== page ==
News

  • National Gallery's Atrium Gets a Makeover

    To commemorate the twenty-fifth anniversary of I.M. Pei's East Building, the National Gallery of Art in Washington will take down the Miró tapestry that hangs on an immense wall in the building's atrium and put up Ellsworth Kelly's Color Panels for a Large Wall, Carol Vogel reports in the New York Times. “The atrium was looking very dated,” said Jeffrey Weiss, the curator of modern and contemporary art.

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  • Scholars Plead for Safety of Iraq's National Museum

    In a plea published in Friday's Science magazine, leading scholars begged armies and governments to safeguard as many Iraqi archaeological sites as possible and to shut off the major looting of antiquities that is already under way. Most in need of protection is the Iraq National Museum in Baghdad, Robert Cooke reports in Newsday, plus the museum in Mosul.

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  • DC Officials See Arts Funding as Antidote to Fiscal Woes

    Washington, DC, officials are coping with a 128-million-dollar revenue shortfall in their 2003 budget, Sean Madigan writes in the Washington Business Journal. Members of Mayor Tony Williams's administration argue that a thriving arts scene would spur the city's economic development, and they are seeking funding for a program that would funnel seventy-five million dollars to the DC arts community.

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  • Tate's Masterpieces Will Travel Thanks to Grant

    Masterpieces from the Tate collection will be loaned to regional museums in the UK through a scheme funded by a 440,000-pound (688,000-dollar) lottery grant announced yesterday, Maeve Kennedy writes in The Guardian. Tate Britain's director, Stephen Deuchar, described the loan program as vital to his determination to increase access to the Tate's vast collections.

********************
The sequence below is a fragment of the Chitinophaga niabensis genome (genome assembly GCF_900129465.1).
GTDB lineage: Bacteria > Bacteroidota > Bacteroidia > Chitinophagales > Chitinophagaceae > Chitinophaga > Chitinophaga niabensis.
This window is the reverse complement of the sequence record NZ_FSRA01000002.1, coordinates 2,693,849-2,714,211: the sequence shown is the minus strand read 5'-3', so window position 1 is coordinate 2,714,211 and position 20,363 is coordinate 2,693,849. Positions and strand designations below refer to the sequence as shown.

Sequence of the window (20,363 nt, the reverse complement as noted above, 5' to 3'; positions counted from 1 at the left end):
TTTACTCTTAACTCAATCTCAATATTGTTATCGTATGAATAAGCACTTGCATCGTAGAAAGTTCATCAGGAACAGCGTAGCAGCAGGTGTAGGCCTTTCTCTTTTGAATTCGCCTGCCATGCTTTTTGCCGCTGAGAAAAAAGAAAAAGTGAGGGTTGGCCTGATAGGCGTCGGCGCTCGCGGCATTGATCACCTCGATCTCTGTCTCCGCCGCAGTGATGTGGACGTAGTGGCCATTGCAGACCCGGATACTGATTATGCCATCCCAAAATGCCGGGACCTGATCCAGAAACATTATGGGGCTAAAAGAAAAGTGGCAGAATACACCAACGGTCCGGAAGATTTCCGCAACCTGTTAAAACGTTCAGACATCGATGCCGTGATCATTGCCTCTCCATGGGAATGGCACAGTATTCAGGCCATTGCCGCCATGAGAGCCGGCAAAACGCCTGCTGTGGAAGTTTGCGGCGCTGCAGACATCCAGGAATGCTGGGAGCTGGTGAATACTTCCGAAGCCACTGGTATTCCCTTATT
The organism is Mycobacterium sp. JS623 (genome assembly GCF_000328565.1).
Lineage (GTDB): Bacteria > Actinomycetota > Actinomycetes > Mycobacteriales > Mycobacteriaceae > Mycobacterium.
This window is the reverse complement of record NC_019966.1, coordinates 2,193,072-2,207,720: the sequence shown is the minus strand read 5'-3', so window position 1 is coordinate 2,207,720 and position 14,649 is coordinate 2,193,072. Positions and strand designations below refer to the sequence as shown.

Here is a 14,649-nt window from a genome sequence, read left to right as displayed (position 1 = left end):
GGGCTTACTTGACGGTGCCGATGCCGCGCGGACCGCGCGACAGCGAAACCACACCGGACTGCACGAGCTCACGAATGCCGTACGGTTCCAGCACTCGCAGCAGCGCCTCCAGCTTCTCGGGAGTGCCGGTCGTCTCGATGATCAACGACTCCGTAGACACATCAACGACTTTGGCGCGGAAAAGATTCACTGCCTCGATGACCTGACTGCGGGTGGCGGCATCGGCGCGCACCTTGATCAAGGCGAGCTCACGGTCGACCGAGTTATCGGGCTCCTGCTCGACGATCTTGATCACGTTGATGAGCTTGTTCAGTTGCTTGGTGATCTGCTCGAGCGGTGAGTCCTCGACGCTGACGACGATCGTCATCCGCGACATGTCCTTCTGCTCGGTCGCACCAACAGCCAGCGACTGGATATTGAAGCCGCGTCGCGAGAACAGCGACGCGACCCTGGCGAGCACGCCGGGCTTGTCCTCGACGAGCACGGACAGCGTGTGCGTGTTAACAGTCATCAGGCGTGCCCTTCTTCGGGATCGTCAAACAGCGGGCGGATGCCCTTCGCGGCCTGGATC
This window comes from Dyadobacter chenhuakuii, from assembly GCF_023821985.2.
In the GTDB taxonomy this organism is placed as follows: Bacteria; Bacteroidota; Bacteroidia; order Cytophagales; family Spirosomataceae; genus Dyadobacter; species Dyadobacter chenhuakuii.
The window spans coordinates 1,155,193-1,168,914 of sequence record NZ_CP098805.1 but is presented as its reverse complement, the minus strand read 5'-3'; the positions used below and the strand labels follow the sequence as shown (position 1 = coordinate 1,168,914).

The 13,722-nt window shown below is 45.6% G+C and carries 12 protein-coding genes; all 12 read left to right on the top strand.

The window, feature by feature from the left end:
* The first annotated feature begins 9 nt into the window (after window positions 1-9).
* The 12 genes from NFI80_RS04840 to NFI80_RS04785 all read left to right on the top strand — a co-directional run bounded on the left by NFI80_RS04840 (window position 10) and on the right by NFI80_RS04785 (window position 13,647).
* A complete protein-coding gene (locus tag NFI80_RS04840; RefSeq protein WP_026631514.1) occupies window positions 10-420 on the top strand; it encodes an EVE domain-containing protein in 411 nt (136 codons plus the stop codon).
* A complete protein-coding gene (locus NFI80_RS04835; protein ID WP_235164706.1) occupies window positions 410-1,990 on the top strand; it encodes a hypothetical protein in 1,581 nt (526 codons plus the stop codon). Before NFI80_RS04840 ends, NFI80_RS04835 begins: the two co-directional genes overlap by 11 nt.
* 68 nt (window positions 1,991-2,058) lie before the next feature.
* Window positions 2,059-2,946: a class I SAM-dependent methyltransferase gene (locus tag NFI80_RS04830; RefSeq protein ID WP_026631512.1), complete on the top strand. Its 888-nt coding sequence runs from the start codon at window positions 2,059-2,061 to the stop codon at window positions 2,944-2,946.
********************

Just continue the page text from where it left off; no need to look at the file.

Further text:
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  • In Ohio, Three Major Museums Plan to Expand

    Three major Ohio art museums—the Akron Art Museum, the Cleveland Museum of Art, and the Toledo Museum of Art—are forging ahead with ambitious expansion and renovation plans despite the current political and economic climate, Steven Litt reports in the Cleveland Plain Dealer.

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  • Rediscovered Constable Drawings Set Record at Auction

    Three long-lost drawings by John Constable set a record for the artist when they sold at auction in London on Wednesday for 352,160 pounds (547,000 dollars)—almost seven times the combined estimate, writes Martin Hickman in The Independent.

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  • Federal Prosecutors File Suit Against Gallery

    In a civil lawsuit filed in US District Court in Manhattan, federal prosecutors accused Lawrence Gagosian, Gagosian Gallery, and three other men of failing to pay taxes on the sale of fifty-eight works of art that earned seventeen million dollars in taxable gains, the New York Times reports. Gagosian's activities came under scrutiny when ImClone Systems founder Sam Waksal pleaded guilty this month to avoiding sales taxes on art purchased from the gallery.